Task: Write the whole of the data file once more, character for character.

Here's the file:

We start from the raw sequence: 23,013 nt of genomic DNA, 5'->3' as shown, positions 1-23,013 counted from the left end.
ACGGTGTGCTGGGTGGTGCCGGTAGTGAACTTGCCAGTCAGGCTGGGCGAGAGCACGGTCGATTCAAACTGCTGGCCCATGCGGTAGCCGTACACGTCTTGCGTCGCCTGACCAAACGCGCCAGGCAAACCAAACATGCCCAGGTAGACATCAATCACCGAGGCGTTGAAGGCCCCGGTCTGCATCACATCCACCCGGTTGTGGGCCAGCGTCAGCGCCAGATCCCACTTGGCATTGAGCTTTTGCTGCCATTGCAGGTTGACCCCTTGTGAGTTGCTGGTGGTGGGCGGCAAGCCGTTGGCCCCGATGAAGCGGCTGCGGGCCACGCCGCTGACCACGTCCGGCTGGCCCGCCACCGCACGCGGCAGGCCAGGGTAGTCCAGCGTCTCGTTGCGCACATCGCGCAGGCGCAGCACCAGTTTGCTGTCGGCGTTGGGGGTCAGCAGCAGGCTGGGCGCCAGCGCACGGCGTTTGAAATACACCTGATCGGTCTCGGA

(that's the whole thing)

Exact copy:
We start from the raw sequence: 23,013 nt of genomic DNA, 5'->3' as shown, positions 1-23,013 counted from the left end.
ACGGTGTGCTGGGTGGTGCCGGTAGTGAACTTGCCAGTCAGGCTGGGCGAGAGCACGGTCGATTCAAACTGCTGGCCCATGCGGTAGCCGTACACGTCTTGCGTCGCCTGACCAAACGCGCCAGGCAAACCAAACATGCCCAGGTAGACATCAATCACCGAGGCGTTGAAGGCCCCGGTCTGCATCACATCCACCCGGTTGTGGGCCAGCGTCAGCGCCAGATCCCACTTGGCATTGAGCTTTTGCTGCCATTGCAGGTTGACCCCTTGTGAGTTGCTGGTGGTGGGCGGCAAGCCGTTGGCCCCGATGAAGCGGCTGCGGGCCACGCCGCTGACCACGTCCGGCTGGCCCGCCACCGCACGCGGCAGGCCAGGGTAGTCCAGCGTCTCGTTGCGCACATCGCGCAGGCGCAGCACCAGTTTGCTGTCGGCGTTGGGGGTCAGCAGCAGGCTGGGCGCCAGCGCACGGCGTTTGAAATACACCTGATCGGTCTCGGA